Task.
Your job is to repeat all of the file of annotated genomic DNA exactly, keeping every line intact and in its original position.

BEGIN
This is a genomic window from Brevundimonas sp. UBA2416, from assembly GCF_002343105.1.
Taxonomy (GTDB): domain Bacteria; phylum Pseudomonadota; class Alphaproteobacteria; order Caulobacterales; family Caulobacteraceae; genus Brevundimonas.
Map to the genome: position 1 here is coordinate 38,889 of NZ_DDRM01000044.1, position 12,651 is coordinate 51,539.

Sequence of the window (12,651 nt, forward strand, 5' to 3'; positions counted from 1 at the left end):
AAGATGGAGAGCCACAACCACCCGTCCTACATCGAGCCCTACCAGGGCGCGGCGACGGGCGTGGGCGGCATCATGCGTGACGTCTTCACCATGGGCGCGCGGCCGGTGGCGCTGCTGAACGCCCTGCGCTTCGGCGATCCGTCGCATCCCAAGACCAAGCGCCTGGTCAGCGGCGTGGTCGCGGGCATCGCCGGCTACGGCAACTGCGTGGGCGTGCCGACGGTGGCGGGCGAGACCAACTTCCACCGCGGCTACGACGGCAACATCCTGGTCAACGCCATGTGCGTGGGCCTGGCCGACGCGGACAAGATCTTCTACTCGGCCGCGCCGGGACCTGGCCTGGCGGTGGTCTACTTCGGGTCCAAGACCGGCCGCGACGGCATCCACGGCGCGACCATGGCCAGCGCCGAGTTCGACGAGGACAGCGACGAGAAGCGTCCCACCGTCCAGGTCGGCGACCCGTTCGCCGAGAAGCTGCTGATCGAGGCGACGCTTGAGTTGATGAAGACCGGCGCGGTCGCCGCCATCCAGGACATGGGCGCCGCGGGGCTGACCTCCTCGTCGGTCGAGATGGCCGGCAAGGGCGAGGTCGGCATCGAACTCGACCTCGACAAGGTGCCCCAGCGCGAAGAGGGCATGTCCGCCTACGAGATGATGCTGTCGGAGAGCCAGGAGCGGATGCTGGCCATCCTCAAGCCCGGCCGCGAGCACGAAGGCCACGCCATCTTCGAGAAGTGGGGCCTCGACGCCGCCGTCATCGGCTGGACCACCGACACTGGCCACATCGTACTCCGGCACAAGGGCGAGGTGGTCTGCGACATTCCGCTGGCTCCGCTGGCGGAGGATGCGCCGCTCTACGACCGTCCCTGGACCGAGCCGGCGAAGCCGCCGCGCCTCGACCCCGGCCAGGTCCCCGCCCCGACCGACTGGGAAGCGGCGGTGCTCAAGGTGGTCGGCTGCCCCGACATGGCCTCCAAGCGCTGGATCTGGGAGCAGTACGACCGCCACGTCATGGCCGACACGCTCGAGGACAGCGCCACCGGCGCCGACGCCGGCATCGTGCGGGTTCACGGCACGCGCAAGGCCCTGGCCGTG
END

This is a genomic window from Brevundimonas sp. UBA2416, from assembly GCF_002343105.1.
Taxonomy (GTDB): domain Bacteria; phylum Pseudomonadota; class Alphaproteobacteria; order Caulobacterales; family Caulobacteraceae; genus Brevundimonas.
Map to the genome: position 1 here is coordinate 38,889 of NZ_DDRM01000044.1, position 12,651 is coordinate 51,539.

Sequence of the window (12,651 nt, forward strand, 5' to 3'; positions counted from 1 at the left end):
AAGATGGAGAGCCACAACCACCCGTCCTACATCGAGCCCTACCAGGGCGCGGCGACGGGCGTGGGCGGCATCATGCGTGACGTCTTCACCATGGGCGCGCGGCCGGTGGCGCTGCTGAACGCCCTGCGCTTCGGCGATCCGTCGCATCCCAAGACCAAGCGCCTGGTCAGCGGCGTGGTCGCGGGCATCGCCGGCTACGGCAACTGCGTGGGCGTGCCGACGGTGGCGGGCGAGACCAACTTCCACCGCGGCTACGACGGCAACATCCTGGTCAACGCCATGTGCGTGGGCCTGGCCGACGCGGACAAGATCTTCTACTCGGCCGCGCCGGGACCTGGCCTGGCGGTGGTCTACTTCGGGTCCAAGACCGGCCGCGACGGCATCCACGGCGCGACCATGGCCAGCGCCGAGTTCGACGAGGACAGCGACGAGAAGCGTCCCACCGTCCAGGTCGGCGACCCGTTCGCCGAGAAGCTGCTGATCGAGGCGACGCTTGAGTTGATGAAGACCGGCGCGGTCGCCGCCATCCAGGACATGGGCGCCGCGGGGCTGACCTCCTCGTCGGTCGAGATGGCCGGCAAGGGCGAGGTCGGCATCGAACTCGACCTCGACAAGGTGCCCCAGCGCGAAGAGGGCATGTCCGCCTACGAGATGATGCTGTCGGAGAGCCAGGAGCGGATGCTGGCCATCCTCAAGCCCGGCCGCGAGCACGAAGGCCACGCCATCTTCGAGAAGTGGGGCCTCGACGCCGCCGTCATCGGCTGGACCACCGACACTGGCCACATCGTACTCCGGCACAAGGGCGAGGTGGTCTGCGACATTCCGCTGGCTCCGCTGGCGGAGGATGCGCCGCTCTACGACCGTCCCTGGACCGAGCCGGCGAAGCCGCCGCGCCTCGACCCCGGCCAGGTCCCCGCCCCGACCGACTGGGAAGCGGCGGTGCTCAAGGTGGTCGGCTGCCCCGACATGGCCTCCAAGCGCTGGATCTGGGAGCAGTACGACCGCCACGTCATGGCCGACACGCTCGAGGACAGCGCCACCGGCGCCGACGCCGGCATCGTGCGGGTTCACGGCACGCGCAAGGCCCTGGCCGTG